But in this suit, the Bennett Jones LLP partner and head of the firm’s mining group is acting as pro bono counsel in one of Canada’s most beloved aviation projects — Raising the Avro Arrow — taking place this summer on Lake Ontario.
As pro bono counsel, Bennett Jones has organized a group of entities to conduct the search and recovery of nine Avro Arrow flight models launched over the lake in a series of tests from 1954 to 1957. The models are the only known artifacts from the Avro Arrow program remaining to be found. They have rested somewhere on the bottom of Lake Ontario for more than 60 years.
Kraken Sonar Inc. of St. John’s, N.L. will deploy its ThunderFish Autonomous Underwater Vehicle and AquaPix Synthetic Aperture Sonar system in Lake Ontario to search for the scale models of the Avro Arrow. Kraken engineers participated in the September 2014 discovery of the HMS Erebus in the hunt for Sir John Franklin’s lost ships.
Bennett Jones has participated in the negotiation of and the legal drafting of documents in relation to consulting agreements, licensing and other arrangements to structure the search and its relationships with government and service providers.
Not initially an aviation enthusiast, Grieve says he’s fast becoming a fan and better understands the attraction to the history of the Avro Arrow, designed and built in Canada and considered to be a huge achievement for the Canadian aviation industry. But in 1959, the development of the plane was halted and the assembly line and all other elements ordered destroyed.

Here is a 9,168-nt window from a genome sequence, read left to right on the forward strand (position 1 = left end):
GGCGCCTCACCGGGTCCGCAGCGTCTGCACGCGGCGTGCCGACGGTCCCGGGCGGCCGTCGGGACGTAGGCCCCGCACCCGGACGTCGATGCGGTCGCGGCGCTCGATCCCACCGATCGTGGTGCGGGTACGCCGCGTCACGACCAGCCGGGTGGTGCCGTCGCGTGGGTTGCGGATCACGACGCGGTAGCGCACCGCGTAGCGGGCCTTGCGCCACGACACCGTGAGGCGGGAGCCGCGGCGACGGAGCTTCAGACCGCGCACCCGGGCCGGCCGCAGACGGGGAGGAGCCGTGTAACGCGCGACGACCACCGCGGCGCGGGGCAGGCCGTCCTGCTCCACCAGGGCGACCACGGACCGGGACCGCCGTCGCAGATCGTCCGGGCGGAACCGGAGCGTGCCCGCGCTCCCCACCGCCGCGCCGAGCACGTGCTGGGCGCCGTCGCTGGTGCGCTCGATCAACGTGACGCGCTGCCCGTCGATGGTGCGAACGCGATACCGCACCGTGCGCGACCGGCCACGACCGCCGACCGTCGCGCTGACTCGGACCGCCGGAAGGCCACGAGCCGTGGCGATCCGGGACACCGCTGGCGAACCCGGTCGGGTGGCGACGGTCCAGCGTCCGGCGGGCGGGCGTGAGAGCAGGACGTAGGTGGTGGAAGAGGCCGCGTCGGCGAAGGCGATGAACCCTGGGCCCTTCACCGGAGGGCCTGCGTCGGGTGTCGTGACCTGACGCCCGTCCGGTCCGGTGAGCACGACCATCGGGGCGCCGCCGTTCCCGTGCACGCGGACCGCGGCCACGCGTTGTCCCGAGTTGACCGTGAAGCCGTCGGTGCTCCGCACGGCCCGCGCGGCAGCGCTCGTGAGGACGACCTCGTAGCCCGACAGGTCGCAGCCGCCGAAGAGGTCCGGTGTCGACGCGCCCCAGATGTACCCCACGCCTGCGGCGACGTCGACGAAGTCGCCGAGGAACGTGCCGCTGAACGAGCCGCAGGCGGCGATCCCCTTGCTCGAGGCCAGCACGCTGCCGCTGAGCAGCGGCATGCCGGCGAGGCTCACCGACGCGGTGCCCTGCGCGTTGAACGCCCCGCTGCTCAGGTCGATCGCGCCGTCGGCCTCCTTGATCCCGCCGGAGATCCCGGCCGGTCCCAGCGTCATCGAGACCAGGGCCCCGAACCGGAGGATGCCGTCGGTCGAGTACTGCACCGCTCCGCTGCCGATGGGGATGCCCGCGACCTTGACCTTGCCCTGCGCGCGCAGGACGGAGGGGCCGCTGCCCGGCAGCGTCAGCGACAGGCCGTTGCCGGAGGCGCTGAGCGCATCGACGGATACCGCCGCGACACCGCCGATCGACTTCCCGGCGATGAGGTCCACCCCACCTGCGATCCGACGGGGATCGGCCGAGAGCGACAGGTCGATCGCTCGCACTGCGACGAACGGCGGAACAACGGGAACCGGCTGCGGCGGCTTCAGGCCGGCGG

The firm became involved in the project as it acts for some of the principals involved with OEX Recovery Group Incorporated, which is sponsored by mining companies Osisko Mining and Osisko Gold Royalties Ltd.
“They said they wanted to do this as a project and asked if we’d help out,” says Grieve. “Osisko has been a state-of-the-art finder of concealed objects. In their case, it's been gold deposits that are located underground. Now they're going to turn what they've learned from how to run a systematic search for gold into a search for iconic, historic artifacts.”
Grieve took the idea to other lawyers in the firm and decided to adopt it as a pro bono project.
“We’ve helped to set up the corporation of OEX to house the various contracts that are related to the search, and helped to write the consulting agreements working on the search and between the various branches of government involved,” he says. “The most interesting piece has been that you can’t do archeology work just because you want to — you have to get a licence from the Ministry of Culture and they have two different processes — for finding things and for the process of recovering things.”
The pro bono project has included lawyers from other areas in the firm including labour and employment and those with transaction skills.
The search began July 28 and participants have reserved up to four weeks to cover the grid outlined for the search.
“They will run it on a 12-hour day and bring it up at night and review the data,” says Grieve. “I think it’s going to be a lot of fun once they start to reveal what’s been found there.”
Finding the planes has been tried multiple times by other groups before, but no one has found them.
At the firm, the interest level has risen as the project has evolved.
“People here are quite curious about it now. You get the guys who are aviation buffs coming out of the woodwork or they knew someone who was involved with it. A couple of us involved were given flight suits so we have those hanging up in our offices now,” he says.
“It’s amazing how this thing has continued to capture people’s imagination, I took my son out to the Canadian Warplane Heritage Museum in Hamilton to see the old planes and we were in the gift shop and they had die-cast models of the Avro Arrow. They are $198 and the clerk said it is one of the hottest-selling things they have.”
Next year will be the 60th anniversary of Avro Arrow’s first test flight.